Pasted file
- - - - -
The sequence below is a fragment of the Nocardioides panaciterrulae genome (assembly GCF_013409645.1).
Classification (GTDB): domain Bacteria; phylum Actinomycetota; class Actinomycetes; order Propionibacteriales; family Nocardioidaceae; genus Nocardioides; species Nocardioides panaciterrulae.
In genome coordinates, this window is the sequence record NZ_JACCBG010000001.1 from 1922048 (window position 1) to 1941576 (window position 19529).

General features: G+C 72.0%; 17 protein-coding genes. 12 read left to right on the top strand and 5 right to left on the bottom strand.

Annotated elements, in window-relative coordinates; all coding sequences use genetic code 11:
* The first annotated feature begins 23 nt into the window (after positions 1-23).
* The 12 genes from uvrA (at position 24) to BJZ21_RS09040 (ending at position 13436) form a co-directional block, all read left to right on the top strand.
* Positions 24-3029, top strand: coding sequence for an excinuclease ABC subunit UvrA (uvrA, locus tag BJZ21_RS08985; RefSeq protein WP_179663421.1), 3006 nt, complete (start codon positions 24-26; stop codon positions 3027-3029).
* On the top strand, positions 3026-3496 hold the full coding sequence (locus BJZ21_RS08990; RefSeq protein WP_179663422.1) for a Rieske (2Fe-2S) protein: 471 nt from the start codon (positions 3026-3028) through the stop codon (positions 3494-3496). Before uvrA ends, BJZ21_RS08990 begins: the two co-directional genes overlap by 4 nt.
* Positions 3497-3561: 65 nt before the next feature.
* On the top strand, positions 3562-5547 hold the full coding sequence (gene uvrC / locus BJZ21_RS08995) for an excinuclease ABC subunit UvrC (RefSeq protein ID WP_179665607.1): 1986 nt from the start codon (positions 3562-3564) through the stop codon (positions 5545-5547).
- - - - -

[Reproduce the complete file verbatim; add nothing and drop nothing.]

The sequence below is a fragment of the Nocardioides panaciterrulae genome (assembly GCF_013409645.1).
Classification (GTDB): domain Bacteria; phylum Actinomycetota; class Actinomycetes; order Propionibacteriales; family Nocardioidaceae; genus Nocardioides; species Nocardioides panaciterrulae.
In genome coordinates, this window is the sequence record NZ_JACCBG010000001.1 from 1922048 (window position 1) to 1941576 (window position 19529).

General features: G+C 72.0%; 17 protein-coding genes. 12 read left to right on the top strand and 5 right to left on the bottom strand.

Annotated elements, in window-relative coordinates; all coding sequences use genetic code 11:
* The first annotated feature begins 23 nt into the window (after positions 1-23).
* The 12 genes from uvrA (at position 24) to BJZ21_RS09040 (ending at position 13436) form a co-directional block, all read left to right on the top strand.
* Positions 24-3029, top strand: coding sequence for an excinuclease ABC subunit UvrA (uvrA, locus tag BJZ21_RS08985; RefSeq protein WP_179663421.1), 3006 nt, complete (start codon positions 24-26; stop codon positions 3027-3029).
* On the top strand, positions 3026-3496 hold the full coding sequence (locus BJZ21_RS08990; RefSeq protein WP_179663422.1) for a Rieske (2Fe-2S) protein: 471 nt from the start codon (positions 3026-3028) through the stop codon (positions 3494-3496). Before uvrA ends, BJZ21_RS08990 begins: the two co-directional genes overlap by 4 nt.
* Positions 3497-3561: 65 nt before the next feature.
* On the top strand, positions 3562-5547 hold the full coding sequence (gene uvrC / locus BJZ21_RS08995) for an excinuclease ABC subunit UvrC (RefSeq protein ID WP_179665607.1): 1986 nt from the start codon (positions 3562-3564) through the stop codon (positions 5545-5547).